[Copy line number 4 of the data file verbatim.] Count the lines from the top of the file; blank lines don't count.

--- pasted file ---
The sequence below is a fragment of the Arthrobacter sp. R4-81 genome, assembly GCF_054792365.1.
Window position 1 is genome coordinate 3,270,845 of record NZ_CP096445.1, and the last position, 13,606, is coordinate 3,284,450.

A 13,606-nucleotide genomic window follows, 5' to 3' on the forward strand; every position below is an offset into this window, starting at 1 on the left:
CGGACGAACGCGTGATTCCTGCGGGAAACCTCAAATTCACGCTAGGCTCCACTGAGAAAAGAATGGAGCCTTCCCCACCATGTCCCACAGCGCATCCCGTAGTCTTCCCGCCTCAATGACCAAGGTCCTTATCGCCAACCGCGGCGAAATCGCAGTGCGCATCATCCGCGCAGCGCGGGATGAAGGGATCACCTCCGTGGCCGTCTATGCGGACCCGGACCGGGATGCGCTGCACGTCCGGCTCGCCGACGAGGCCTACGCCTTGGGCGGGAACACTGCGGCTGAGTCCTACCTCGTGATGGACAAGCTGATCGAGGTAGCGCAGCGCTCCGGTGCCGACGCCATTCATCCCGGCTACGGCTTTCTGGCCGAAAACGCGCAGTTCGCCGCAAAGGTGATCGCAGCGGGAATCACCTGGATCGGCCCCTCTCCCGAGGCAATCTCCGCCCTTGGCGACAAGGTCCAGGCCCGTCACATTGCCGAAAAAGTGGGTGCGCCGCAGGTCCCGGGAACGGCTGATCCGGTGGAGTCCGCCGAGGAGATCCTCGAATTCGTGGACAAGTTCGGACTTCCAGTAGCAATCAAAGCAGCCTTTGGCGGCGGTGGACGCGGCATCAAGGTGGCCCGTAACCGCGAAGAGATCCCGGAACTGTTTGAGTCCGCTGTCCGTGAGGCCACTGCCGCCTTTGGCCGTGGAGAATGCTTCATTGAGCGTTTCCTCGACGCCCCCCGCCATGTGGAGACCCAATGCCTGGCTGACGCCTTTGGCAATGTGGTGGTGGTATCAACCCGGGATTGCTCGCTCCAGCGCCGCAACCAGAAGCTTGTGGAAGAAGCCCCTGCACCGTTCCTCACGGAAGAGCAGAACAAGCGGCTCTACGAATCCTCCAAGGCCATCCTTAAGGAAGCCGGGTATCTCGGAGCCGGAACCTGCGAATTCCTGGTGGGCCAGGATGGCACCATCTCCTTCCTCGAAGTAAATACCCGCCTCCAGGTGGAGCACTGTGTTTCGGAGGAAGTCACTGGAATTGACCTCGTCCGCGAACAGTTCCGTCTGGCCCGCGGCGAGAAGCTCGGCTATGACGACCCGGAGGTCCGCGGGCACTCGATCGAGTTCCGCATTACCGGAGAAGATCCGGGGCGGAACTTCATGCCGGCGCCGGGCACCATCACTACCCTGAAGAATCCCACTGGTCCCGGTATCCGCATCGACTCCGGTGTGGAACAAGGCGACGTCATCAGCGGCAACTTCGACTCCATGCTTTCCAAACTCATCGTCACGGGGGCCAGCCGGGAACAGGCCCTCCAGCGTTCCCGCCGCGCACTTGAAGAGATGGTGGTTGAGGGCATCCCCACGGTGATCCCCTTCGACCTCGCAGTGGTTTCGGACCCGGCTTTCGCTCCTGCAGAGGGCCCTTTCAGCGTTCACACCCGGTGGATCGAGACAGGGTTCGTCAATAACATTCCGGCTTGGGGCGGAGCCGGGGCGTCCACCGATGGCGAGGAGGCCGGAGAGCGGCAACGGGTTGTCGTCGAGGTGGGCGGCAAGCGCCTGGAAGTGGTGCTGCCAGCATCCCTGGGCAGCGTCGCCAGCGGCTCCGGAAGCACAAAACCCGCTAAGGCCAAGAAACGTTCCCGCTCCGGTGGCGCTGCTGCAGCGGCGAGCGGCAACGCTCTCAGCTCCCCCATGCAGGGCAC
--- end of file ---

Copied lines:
CGGACGAACGCGTGATTCCTGCGGGAAACCTCAAATTCACGCTAGGCTCCACTGAGAAAAGAATGGAGCCTTCCCCACCATGTCCCACAGCGCATCCCGTAGTCTTCCCGCCTCAATGACCAAGGTCCTTATCGCCAACCGCGGCGAAATCGCAGTGCGCATCATCCGCGCAGCGCGGGATGAAGGGATCACCTCCGTGGCCGTCTATGCGGACCCGGACCGGGATGCGCTGCACGTCCGGCTCGCCGACGAGGCCTACGCCTTGGGCGGGAACACTGCGGCTGAGTCCTACCTCGTGATGGACAAGCTGATCGAGGTAGCGCAGCGCTCCGGTGCCGACGCCATTCATCCCGGCTACGGCTTTCTGGCCGAAAACGCGCAGTTCGCCGCAAAGGTGATCGCAGCGGGAATCACCTGGATCGGCCCCTCTCCCGAGGCAATCTCCGCCCTTGGCGACAAGGTCCAGGCCCGTCACATTGCCGAAAAAGTGGGTGCGCCGCAGGTCCCGGGAACGGCTGATCCGGTGGAGTCCGCCGAGGAGATCCTCGAATTCGTGGACAAGTTCGGACTTCCAGTAGCAATCAAAGCAGCCTTTGGCGGCGGTGGACGCGGCATCAAGGTGGCCCGTAACCGCGAAGAGATCCCGGAACTGTTTGAGTCCGCTGTCCGTGAGGCCACTGCCGCCTTTGGCCGTGGAGAATGCTTCATTGAGCGTTTCCTCGACGCCCCCCGCCATGTGGAGACCCAATGCCTGGCTGACGCCTTTGGCAATGTGGTGGTGGTATCAACCCGGGATTGCTCGCTCCAGCGCCGCAACCAGAAGCTTGTGGAAGAAGCCCCTGCACCGTTCCTCACGGAAGAGCAGAACAAGCGGCTCTACGAATCCTCCAAGGCCATCCTTAAGGAAGCCGGGTATCTCGGAGCCGGAACCTGCGAATTCCTGGTGGGCCAGGATGGCACCATCTCCTTCCTCGAAGTAAATACCCGCCTCCAGGTGGAGCACTGTGTTTCGGAGGAAGTCACTGGAATTGACCTCGTCCGCGAACAGTTCCGTCTGGCCCGCGGCGAGAAGCTCGGCTATGACGACCCGGAGGTCCGCGGGCACTCGATCGAGTTCCGCATTACCGGAGAAGATCCGGGGCGGAACTTCATGCCGGCGCCGGGCACCATCACTACCCTGAAGAATCCCACTGGTCCCGGTATCCGCATCGACTCCGGTGTGGAACAAGGCGACGTCATCAGCGGCAACTTCGACTCCATGCTTTCCAAACTCATCGTCACGGGGGCCAGCCGGGAACAGGCCCTCCAGCGTTCCCGCCGCGCACTTGAAGAGATGGTGGTTGAGGGCATCCCCACGGTGATCCCCTTCGACCTCGCAGTGGTTTCGGACCCGGCTTTCGCTCCTGCAGAGGGCCCTTTCAGCGTTCACACCCGGTGGATCGAGACAGGGTTCGTCAATAACATTCCGGCTTGGGGCGGAGCCGGGGCGTCCACCGATGGCGAGGAGGCCGGAGAGCGGCAACGGGTTGTCGTCGAGGTGGGCGGCAAGCGCCTGGAAGTGGTGCTGCCAGCATCCCTGGGCAGCGTCGCCAGCGGCTCCGGAAGCACAAAACCCGCTAAGGCCAAGAAACGTTCCCGCTCCGGTGGCGCTGCTGCAGCGGCGAGCGGCAACGCTCTCAGCTCCCCCATGCAGGGCAC